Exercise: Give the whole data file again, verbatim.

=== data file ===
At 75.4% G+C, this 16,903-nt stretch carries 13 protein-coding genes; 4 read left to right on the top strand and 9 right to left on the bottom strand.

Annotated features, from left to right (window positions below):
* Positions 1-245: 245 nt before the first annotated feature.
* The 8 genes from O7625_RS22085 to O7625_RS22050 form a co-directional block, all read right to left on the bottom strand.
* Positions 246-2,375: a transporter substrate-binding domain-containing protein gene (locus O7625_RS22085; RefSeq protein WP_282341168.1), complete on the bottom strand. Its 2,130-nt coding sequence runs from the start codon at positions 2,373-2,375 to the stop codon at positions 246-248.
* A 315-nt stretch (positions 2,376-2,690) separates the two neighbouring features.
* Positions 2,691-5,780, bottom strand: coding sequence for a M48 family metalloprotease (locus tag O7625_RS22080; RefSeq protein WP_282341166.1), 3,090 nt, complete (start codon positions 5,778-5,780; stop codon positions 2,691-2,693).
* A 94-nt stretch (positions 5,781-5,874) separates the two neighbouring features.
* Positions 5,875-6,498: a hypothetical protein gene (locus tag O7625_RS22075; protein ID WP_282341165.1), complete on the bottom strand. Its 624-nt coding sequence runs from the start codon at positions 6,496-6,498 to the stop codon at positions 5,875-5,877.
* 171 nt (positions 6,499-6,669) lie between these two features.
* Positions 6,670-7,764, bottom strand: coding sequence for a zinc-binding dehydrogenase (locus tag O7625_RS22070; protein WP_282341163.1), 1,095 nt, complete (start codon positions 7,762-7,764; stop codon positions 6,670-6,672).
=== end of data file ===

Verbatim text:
At 75.4% G+C, this 16,903-nt stretch carries 13 protein-coding genes; 4 read left to right on the top strand and 9 right to left on the bottom strand.

Annotated features, from left to right (window positions below):
* Positions 1-245: 245 nt before the first annotated feature.
* The 8 genes from O7625_RS22085 to O7625_RS22050 form a co-directional block, all read right to left on the bottom strand.
* Positions 246-2,375: a transporter substrate-binding domain-containing protein gene (locus O7625_RS22085; RefSeq protein WP_282341168.1), complete on the bottom strand. Its 2,130-nt coding sequence runs from the start codon at positions 2,373-2,375 to the stop codon at positions 246-248.
* A 315-nt stretch (positions 2,376-2,690) separates the two neighbouring features.
* Positions 2,691-5,780, bottom strand: coding sequence for a M48 family metalloprotease (locus tag O7625_RS22080; RefSeq protein WP_282341166.1), 3,090 nt, complete (start codon positions 5,778-5,780; stop codon positions 2,691-2,693).
* A 94-nt stretch (positions 5,781-5,874) separates the two neighbouring features.
* Positions 5,875-6,498: a hypothetical protein gene (locus tag O7625_RS22075; protein ID WP_282341165.1), complete on the bottom strand. Its 624-nt coding sequence runs from the start codon at positions 6,496-6,498 to the stop codon at positions 5,875-5,877.
* 171 nt (positions 6,499-6,669) lie between these two features.
* Positions 6,670-7,764, bottom strand: coding sequence for a zinc-binding dehydrogenase (locus tag O7625_RS22070; protein WP_282341163.1), 1,095 nt, complete (start codon positions 7,762-7,764; stop codon positions 6,670-6,672).